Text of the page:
Let’s Be Cops is the funniest movie of the year. Perhaps it’s the best comedy I’ve seen in many years. I know – I couldn’t believe it myself. It was the most surprising and absolutely riotous new films of 2014, from one of the most unexpected places.
The disruptive script by Nicholas Thomas found the perfect duo and vehicle through Damon Wayans Jr. and Jake Johnson (of New Girl fame). Their chemistry is ridiculous. Beautiful duos are far and few between these days. The audience will fall in love with Johnson and Wayans Jr. They spent the entire filming just trying to make each other laugh. Even with a brilliant script in use, they had the freedom for improvisation, and to push the limits.
303 Magazine was lucky enough to see an advanced screening on CU Boulder’s campus with none other than the stars of the film themselves, Wayans Jr. and Jake Johnson. People asked in the screening, “Did you train as a police officer, following real life cops to see what you should do?” The answer was no. Johnson and Wayans Jr. did shadow real-life police officers, but just to watch, learn and do the exact opposite.
This is how not to be a cop. Along with the clichés with easy laughs, like the two cops smoking pot, skipping red lights, and all the brilliant reinventions of the classic cop movie scenes, Let’s Be Cops has a seriously unconventional plot line. One that takes you places you did not anticipate. It is fast-paced and exciting, intelligent yet seriously inappropriate. To straddle the line in between perfect comedy and so gross you may have to look away, all while being fresh and unexpected, is brilliant.
The breakout role and possibly highlight of the film was Keegan Michael Key (of Key & Peele) as the lisp dawning Jamaican Pupa who the fake cops kidnapped from the hood. Pupa opens his eyes with a madman stare, dreds, neck tattoos and the funniest accent imaginable.
The real message relayed through the onslaught of inappropriate jokes was the main characters need for confidence in themselves. It was like dawning a superhero costume, a disguise that demands respect from a world that had none to give. The repercussions end up being very real as the villains played by Andy Garcia and James D’Arcy are as menacing as any cop buddy film: real life and terrifying.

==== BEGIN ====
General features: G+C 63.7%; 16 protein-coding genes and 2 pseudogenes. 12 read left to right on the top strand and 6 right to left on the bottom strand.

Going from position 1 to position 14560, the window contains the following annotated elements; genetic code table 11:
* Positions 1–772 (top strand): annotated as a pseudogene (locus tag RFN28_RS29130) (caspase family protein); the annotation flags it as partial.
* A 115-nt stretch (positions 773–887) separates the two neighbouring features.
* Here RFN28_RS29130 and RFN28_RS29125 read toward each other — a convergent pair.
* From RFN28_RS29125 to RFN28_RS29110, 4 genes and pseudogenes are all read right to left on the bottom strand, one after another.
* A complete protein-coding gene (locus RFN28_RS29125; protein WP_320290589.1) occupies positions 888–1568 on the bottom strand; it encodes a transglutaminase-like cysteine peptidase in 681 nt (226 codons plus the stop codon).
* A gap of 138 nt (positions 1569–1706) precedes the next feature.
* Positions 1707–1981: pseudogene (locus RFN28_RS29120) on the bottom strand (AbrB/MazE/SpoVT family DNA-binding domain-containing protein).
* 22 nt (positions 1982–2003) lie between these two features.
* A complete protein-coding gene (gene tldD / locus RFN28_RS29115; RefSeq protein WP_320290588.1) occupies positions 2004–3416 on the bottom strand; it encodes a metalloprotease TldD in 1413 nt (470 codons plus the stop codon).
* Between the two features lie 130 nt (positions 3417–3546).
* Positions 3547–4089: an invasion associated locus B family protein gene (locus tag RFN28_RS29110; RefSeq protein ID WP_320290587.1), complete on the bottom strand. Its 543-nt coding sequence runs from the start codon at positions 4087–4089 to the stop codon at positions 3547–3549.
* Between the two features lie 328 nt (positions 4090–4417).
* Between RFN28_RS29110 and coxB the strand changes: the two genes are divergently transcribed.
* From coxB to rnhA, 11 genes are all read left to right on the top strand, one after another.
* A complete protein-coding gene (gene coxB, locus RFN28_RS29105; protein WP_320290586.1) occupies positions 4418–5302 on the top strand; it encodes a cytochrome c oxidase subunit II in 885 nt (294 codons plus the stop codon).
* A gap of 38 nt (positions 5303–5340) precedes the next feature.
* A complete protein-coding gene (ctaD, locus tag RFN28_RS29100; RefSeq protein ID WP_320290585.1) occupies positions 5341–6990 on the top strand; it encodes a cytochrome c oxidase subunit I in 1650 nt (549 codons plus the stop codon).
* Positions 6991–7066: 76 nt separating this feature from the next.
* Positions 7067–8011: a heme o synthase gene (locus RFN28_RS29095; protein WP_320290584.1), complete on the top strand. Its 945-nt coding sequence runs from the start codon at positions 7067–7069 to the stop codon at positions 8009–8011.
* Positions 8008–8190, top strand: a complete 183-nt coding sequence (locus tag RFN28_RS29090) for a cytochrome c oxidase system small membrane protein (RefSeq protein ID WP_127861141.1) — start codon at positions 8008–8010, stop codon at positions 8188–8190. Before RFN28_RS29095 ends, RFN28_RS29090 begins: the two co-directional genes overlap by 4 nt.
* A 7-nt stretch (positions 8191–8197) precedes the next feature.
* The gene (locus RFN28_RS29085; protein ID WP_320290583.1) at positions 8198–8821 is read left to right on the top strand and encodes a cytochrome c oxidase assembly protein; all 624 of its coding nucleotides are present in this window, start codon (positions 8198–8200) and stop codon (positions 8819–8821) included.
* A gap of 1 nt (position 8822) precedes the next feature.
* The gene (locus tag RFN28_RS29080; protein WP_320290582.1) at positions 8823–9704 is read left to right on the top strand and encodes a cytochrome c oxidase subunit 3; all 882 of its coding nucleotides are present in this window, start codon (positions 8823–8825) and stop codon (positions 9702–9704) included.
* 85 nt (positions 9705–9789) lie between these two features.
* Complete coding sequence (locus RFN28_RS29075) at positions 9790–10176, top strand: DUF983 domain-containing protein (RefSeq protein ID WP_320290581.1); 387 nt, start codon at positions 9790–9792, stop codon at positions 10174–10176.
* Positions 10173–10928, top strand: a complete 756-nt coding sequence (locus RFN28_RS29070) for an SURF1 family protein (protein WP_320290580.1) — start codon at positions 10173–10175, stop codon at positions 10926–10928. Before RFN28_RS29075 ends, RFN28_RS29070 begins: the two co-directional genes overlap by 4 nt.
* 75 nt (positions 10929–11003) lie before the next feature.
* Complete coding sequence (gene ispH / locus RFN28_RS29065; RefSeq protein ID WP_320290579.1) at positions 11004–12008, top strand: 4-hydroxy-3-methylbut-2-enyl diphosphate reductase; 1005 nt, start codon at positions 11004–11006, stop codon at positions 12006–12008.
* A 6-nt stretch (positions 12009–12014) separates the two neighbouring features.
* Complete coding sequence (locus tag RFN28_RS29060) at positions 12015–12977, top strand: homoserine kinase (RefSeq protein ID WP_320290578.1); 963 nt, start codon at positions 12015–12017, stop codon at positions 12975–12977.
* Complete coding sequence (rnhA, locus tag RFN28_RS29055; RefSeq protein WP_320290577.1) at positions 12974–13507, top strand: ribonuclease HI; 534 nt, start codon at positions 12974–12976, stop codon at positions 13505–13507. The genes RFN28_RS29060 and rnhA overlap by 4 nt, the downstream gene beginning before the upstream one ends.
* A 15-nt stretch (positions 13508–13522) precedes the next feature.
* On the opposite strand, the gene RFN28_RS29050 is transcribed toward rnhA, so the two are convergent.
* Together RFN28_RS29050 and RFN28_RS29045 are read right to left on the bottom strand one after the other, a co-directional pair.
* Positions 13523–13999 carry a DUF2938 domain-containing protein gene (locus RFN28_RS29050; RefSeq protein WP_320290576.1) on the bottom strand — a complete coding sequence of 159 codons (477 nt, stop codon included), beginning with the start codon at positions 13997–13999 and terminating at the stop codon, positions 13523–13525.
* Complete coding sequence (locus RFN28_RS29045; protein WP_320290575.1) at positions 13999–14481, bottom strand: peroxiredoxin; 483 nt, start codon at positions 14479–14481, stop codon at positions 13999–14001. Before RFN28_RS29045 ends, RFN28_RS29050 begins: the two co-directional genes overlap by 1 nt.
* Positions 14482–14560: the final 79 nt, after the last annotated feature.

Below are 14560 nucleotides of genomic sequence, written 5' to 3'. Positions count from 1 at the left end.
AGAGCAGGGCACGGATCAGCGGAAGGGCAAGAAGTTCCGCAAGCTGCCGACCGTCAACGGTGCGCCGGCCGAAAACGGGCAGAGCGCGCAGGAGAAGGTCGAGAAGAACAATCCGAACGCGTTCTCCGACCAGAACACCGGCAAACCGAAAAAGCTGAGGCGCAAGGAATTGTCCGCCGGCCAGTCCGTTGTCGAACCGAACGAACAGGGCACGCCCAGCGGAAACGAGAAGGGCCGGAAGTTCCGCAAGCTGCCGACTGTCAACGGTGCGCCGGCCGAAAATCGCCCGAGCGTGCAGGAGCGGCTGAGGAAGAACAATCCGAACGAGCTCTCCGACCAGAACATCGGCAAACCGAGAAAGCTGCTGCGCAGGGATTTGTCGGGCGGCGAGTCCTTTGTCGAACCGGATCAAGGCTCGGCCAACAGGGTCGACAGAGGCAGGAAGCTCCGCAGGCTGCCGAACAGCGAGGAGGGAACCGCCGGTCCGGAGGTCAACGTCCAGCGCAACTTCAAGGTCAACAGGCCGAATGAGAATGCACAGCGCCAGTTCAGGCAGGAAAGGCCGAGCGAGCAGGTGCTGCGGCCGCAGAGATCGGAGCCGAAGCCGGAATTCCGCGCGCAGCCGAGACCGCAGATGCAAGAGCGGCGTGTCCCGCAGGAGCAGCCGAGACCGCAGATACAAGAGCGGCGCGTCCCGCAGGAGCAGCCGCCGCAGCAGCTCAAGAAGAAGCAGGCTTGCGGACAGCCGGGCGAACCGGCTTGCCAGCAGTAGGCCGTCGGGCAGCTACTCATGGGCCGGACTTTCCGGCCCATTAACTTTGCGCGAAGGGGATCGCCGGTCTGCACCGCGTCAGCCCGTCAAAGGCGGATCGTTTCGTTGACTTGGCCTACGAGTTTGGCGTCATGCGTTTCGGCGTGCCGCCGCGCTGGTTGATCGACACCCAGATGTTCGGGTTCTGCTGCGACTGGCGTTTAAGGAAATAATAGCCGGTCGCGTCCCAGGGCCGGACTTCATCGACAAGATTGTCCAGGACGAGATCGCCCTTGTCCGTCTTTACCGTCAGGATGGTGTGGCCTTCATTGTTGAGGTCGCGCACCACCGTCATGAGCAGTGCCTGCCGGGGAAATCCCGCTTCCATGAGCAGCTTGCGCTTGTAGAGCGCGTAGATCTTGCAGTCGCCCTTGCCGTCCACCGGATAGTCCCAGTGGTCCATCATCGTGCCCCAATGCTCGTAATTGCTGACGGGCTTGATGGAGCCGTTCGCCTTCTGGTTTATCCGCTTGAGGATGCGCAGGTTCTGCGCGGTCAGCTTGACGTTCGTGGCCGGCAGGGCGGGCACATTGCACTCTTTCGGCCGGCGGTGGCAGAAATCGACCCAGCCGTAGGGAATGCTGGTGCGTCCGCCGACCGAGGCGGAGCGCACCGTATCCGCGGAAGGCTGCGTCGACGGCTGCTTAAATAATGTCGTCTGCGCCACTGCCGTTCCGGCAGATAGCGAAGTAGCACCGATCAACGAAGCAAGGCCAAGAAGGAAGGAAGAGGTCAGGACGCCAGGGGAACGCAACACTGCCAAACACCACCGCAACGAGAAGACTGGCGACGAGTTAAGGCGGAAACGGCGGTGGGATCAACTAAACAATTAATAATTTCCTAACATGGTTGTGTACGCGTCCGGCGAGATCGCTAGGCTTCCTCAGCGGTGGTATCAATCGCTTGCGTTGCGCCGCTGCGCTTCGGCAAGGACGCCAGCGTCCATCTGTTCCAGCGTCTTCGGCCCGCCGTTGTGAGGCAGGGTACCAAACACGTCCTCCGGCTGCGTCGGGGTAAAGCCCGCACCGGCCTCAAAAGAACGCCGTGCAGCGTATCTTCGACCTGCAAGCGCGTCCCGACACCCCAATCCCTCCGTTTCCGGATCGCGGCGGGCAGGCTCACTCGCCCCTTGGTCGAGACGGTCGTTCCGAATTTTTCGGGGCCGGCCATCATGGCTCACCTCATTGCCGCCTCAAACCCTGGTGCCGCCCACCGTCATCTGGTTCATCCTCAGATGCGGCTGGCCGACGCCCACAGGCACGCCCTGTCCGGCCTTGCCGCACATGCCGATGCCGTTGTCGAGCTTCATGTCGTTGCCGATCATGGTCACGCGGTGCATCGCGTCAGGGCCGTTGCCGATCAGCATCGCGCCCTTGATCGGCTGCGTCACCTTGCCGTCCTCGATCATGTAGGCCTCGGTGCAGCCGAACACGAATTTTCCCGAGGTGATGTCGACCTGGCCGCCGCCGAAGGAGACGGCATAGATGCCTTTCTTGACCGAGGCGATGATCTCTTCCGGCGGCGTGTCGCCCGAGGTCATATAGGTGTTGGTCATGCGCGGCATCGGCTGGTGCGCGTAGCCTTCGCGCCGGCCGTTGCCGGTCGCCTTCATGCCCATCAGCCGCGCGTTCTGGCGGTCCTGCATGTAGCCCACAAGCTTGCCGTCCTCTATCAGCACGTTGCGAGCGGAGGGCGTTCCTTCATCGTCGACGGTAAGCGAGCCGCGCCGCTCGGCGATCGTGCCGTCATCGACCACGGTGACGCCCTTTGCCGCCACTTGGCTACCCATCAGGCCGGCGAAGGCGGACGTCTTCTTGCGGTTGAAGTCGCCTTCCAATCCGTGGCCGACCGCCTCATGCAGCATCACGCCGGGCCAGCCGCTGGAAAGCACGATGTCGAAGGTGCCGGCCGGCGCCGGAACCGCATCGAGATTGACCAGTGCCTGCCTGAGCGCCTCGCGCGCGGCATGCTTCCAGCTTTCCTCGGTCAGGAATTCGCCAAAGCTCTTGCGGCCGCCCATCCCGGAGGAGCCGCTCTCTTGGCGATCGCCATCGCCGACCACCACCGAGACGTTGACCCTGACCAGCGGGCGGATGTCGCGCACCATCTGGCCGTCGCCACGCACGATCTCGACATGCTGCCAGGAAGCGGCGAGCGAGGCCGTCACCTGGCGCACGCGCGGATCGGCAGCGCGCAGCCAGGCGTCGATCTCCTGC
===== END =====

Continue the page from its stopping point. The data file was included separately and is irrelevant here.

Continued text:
Johnson echoes Kenny Powers in the amount of curse words he says to children. It’s hilarious and an easy hit. The actors told 303 Magazine their undeniable chemistry in the film was what sparked the conversation in which Johnson proposed for Wayans Jr. to come back on the show. The creators of the New Girl jumped at the idea.
Wayans Jr. plays a timid video game designer, a plot that seemed a bit kitschy or cheesy to start, but like the whole film, picked up pace in a tidal wave of hilarity and relevance. I am obsessed with Damon Wayans Jr., whom recently rejoined the New Girl cast last season after the (unwarranted) cancellation of ABC’s Happy Endings. Happy Endings was brilliant, witty and fast paced, something ahead of it’s time. Each character has now branched off onto other comedy shows on television including on Parenthood and The Middle. None are as well written as Coach’s return on New Girl, a show of comedy genius that is probably the only thing to help ease the loss of Happy Endings. Buy the seasons on DVD someday and you’ll understand why.
Nina Dobrev’s fresh face was Wayans Jr.’s love interest. Rob Riggle is a welcomed face in any comedy. Let’s Be Cops shows him in his best, as a cop, who completely falls for the front that Johnson has created. The absolute best scene in the film involves a hold-out in grocery store with Riggle and the two wannabe cops. They shot the funniest part (you have to see to believe) in one take and it involves a very large, naked man.
See this movie if you love New Girl, but more so, see this movie because it is the most brilliantly written comedy I have seen in years. Let’s Be Cops will sit next to SuperBad, Pineapple Express, and The Hangover as college-aged comedy gold.